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    MenuButtons

    Menus may be attached to buttons in several ways. Both the button and the toolbar button elements support two special types used for creating menu buttons.

    • A button or toolbarbutton with a type attribute set to 'menu' creates a button that will open a menu when pressed. An arrow appears on the button next to the label or image indicating to the user that a menu is present.
    • A button or toolbarbutton with a type attribute set to 'menu-button' creates a button that can be pressed normally. However a segment of the button displays an arrow which, when pressed, opens a menu.

    In either case, a menupopup element should be placed as a direct child of the button.

    The 'menu' button

    The 'menu' type of button is used when pressing the button alone should just open the menu and not execute a command directly. This works similarly to the menu tag, and would be used to present a set of commands to execute. To create a button of this type, set the type attribute of the button to 'menu'.

    For instance, in the following example, pressing the 'View' button will open a menu which allows the user to select from a set of radio menuitems. Presumably, when one is selected, the application view would be changed accordingly. When using the keyboard, pressing the Down key will open the menu while the button is focused.

    Image:Popupguide-menubutton.png

    <button type="menu" label="View">
      <menupopup>
        <menuitem label="Icons" type="radio" name="view"/>
        <menuitem label="List" type="radio" name="view"/>
        <menuitem label="Details" type="radio" name="view"/>
      </menupopup>
    </button>
    

     

    Note that when the menu is closed, the button doesn't indicate which view is selected. If you do want this indication, you should use a menulist instead.

    The same technique can be used for toolbarbuttons as well as buttons. In the example below a toolbarbutton with an image has a menu associated with it.

    <toolbarbutton type="menu" image="cookies.png">
      <menupopup>
        <menuitem label="Block Cookies" type="checkbox"/>
        <menuitem label="Clear Cookies"/>
      </menupopup>
    </toolbarbutton>
    

    The 'menu-button' button

    The 'menu-button' type of button is used when you want to attach a menu to a button but want to have a default action carried out when the button is pressed by itself. This is accomplished by dividing the button into two parts, one with the label and image to carry out the default command and the second to show the menu. To create a button of this type, set the type attribute of the button to 'menu-button'.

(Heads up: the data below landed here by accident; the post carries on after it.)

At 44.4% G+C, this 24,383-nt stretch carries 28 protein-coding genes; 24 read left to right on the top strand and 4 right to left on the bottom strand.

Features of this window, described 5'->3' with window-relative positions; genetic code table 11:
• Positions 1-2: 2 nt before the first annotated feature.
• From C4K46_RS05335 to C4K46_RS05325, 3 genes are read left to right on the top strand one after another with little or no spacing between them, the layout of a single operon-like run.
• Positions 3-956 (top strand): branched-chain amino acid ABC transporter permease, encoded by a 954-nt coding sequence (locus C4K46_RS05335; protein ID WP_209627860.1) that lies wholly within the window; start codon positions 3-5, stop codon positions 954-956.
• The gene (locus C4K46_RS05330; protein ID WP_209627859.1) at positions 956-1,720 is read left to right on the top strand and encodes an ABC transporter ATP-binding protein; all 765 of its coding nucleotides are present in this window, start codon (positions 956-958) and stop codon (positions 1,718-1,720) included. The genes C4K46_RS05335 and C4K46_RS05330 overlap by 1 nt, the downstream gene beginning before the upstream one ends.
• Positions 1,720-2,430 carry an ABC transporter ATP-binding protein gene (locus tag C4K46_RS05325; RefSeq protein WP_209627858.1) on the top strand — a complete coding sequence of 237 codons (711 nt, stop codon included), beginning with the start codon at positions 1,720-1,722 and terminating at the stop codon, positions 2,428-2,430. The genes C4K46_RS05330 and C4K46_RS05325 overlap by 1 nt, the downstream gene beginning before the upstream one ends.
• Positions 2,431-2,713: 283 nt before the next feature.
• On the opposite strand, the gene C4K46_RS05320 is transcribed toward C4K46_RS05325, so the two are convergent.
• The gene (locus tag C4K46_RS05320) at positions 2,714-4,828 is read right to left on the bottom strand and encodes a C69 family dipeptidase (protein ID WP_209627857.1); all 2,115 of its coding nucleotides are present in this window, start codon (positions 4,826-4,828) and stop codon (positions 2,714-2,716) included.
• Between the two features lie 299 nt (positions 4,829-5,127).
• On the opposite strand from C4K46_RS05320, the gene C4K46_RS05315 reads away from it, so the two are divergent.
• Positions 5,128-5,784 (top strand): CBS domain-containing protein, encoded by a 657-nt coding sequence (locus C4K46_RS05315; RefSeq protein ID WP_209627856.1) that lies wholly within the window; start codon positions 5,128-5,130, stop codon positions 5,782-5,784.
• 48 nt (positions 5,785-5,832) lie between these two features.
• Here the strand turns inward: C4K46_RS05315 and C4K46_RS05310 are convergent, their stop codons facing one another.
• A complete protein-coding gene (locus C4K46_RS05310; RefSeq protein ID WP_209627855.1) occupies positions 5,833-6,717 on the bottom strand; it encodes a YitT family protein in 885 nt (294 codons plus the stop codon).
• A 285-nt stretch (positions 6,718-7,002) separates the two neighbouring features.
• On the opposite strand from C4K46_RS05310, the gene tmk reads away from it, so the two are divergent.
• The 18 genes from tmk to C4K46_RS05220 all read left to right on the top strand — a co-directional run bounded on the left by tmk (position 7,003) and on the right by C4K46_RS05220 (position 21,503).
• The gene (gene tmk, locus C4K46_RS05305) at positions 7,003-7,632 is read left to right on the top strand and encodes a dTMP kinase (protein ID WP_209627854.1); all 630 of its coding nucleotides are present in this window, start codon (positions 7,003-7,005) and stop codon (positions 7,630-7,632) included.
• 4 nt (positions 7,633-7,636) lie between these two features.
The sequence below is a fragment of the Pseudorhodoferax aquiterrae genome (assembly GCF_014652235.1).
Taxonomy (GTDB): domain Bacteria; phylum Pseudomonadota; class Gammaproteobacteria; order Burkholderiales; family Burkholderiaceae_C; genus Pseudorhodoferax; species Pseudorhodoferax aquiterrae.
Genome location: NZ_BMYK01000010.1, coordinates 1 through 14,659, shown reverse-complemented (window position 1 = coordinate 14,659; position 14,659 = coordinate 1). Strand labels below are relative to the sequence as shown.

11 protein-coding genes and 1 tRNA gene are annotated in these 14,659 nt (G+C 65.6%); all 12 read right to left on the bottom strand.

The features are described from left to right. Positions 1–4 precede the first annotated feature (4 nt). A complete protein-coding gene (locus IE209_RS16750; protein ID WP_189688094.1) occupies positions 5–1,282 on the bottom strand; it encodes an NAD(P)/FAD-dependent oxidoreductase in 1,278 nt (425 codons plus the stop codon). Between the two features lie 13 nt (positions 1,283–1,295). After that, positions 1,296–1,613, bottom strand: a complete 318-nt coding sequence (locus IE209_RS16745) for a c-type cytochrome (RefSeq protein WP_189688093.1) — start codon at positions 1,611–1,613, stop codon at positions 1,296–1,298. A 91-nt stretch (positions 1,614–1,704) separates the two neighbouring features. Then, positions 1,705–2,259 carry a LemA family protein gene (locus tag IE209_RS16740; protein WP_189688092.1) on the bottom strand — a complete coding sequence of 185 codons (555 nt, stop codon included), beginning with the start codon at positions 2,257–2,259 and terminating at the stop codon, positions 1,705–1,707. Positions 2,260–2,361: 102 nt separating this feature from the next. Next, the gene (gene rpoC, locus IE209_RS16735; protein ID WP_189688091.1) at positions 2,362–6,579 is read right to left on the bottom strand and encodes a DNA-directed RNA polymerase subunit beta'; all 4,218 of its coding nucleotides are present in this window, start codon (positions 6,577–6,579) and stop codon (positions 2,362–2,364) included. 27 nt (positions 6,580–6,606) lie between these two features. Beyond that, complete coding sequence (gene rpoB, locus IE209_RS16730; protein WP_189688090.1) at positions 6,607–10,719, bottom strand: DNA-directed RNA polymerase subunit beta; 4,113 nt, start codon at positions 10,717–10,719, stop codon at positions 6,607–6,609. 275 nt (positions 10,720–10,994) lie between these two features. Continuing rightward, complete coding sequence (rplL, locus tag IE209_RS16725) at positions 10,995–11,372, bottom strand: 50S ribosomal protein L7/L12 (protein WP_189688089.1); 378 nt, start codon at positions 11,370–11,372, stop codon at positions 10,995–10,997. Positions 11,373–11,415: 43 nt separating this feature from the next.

Popupguide-menu-button-button.png

    <toolbarbutton type="menu-button" label="Save" oncommand="alert('Save');">
      <menupopup>
        <menuitem label="Save This Document"/>
        <menuitem label="Save All" oncommand="alert('Save All'); event.stopPropagation();"/>
      </menupopup>
    </toolbarbutton>
    

    Here, the 'Save' button has a type of 'menu-button', so a small arrow button will appear which will open the menu when pressed. Pressing the label part of the button will invoke the command event on the button, so the 'Save' alert will appear. However, we can associate a different command with the items on the submenu.

    When the command is fired, it bubbles up through the chain of elements to the top of the document. When the first item on the menu ('Save This Document') is activated, it will also display the 'Save' alert as the command event bubbles up to the button. In this situation, this menuitem performs the same operation as pressing the regular part of the button. The second menu item ('Save All') has a command event of its own that displays a different alert with the text 'Save All'. The stopPropagation method is used to stop the bubbling effect so that the command event on the button does not get called as well.

    The effect is a button that performs one command with a menu for other commands. As with this example, the 'menu-button' type of button is usually used when the menu provides more specific options pertaining to the operation. We might want to extend this example to insert a list of the unsaved documents to the Save button menu so that each could be saved individually.

    You might want to set the first item in the example above as the default button, so it indicates to the user that the command is carried out when the main button is pressed. This can be done by setting the default attribute on the item to true.

    <menuitem label="Save This Document" default="true"/>
    

    See Indicating_the_Default_Item for more information about the default attribute.

    As with the 'menu' type, the 'menu-button' type may be applied to either the button or the toolbarbutton element.

    Document Tags and Contributors

    Contributors to this page: Sheppy, ThomasD, SylvainPasche, Enn, Shoot, Mgjbot
    Last updated by: Sheppy,